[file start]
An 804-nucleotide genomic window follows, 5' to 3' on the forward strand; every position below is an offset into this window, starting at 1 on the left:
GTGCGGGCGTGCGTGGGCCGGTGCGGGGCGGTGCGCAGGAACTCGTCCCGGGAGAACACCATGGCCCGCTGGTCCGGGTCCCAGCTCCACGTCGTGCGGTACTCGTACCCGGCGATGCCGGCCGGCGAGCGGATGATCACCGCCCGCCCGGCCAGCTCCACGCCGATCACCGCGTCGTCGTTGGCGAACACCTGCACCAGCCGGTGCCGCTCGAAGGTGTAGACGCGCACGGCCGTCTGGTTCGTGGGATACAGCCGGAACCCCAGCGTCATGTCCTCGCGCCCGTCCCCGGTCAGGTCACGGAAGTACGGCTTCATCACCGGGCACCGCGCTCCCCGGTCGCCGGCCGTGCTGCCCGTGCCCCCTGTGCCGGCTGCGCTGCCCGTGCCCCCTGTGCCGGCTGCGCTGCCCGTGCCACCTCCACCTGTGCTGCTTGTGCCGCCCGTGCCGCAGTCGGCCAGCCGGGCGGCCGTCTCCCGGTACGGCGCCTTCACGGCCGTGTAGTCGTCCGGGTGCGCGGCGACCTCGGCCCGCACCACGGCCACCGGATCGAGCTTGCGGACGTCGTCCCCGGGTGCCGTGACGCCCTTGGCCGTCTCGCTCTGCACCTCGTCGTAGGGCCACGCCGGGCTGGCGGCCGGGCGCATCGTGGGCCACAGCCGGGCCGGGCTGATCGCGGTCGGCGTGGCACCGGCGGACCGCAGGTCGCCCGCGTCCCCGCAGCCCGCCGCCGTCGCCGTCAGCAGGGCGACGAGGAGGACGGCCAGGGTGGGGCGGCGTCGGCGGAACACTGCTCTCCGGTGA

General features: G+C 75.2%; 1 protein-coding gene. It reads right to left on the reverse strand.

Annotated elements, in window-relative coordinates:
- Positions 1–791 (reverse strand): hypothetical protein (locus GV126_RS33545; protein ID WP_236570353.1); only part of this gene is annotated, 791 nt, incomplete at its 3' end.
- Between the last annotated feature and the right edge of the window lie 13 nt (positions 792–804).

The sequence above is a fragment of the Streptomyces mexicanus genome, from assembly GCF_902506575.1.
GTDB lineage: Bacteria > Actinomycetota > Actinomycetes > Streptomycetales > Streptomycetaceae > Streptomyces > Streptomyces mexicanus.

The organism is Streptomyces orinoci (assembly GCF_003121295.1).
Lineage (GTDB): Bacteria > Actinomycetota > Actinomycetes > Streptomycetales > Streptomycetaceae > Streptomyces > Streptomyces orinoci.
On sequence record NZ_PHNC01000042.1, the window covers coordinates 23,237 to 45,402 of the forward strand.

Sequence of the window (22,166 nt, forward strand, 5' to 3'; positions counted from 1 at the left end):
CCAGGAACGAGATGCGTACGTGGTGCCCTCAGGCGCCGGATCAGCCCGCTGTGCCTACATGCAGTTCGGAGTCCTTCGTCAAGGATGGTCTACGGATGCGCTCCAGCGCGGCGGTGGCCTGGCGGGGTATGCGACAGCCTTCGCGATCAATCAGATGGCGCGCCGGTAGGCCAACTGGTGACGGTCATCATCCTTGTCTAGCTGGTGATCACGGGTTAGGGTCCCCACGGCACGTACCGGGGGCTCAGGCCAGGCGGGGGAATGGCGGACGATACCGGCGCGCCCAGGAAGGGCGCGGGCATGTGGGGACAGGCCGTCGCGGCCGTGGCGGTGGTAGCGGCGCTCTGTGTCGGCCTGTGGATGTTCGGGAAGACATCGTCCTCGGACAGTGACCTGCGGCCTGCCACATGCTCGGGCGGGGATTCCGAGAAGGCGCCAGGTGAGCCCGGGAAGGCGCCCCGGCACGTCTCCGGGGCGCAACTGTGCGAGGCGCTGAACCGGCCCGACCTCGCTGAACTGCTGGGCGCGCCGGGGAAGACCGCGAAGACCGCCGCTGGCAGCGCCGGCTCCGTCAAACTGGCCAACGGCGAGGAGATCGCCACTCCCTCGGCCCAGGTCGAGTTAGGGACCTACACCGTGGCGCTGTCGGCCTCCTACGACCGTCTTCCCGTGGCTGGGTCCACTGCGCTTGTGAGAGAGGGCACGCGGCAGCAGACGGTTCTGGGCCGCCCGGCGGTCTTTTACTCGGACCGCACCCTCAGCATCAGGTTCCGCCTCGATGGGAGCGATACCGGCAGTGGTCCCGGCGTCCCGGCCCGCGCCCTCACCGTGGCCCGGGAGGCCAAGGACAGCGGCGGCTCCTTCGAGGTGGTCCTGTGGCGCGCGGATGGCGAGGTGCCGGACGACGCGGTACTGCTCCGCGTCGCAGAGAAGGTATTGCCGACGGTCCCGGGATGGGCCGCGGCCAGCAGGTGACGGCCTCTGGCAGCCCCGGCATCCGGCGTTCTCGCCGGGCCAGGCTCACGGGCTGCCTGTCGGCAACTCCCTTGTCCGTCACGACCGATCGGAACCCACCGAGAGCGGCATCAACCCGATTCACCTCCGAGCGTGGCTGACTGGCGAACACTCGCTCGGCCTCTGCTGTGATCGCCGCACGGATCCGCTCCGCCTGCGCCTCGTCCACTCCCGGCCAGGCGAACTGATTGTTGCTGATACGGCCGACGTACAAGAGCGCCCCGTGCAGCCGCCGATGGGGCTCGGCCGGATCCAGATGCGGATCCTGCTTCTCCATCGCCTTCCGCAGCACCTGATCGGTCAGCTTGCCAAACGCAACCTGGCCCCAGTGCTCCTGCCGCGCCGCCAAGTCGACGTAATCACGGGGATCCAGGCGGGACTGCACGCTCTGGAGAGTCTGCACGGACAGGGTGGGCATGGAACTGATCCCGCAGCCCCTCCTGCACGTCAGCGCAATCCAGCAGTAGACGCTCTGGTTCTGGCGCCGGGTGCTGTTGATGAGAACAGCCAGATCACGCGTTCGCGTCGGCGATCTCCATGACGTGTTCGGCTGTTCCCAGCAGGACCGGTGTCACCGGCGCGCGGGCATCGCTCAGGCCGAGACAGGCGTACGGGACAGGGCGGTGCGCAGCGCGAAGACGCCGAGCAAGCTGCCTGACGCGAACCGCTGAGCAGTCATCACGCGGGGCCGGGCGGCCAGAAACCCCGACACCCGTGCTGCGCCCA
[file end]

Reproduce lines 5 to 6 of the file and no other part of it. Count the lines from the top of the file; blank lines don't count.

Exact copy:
- Positions 1–791 (reverse strand): hypothetical protein (locus GV126_RS33545; protein ID WP_236570353.1); only part of this gene is annotated, 791 nt, incomplete at its 3' end.
- Between the last annotated feature and the right edge of the window lie 13 nt (positions 792–804).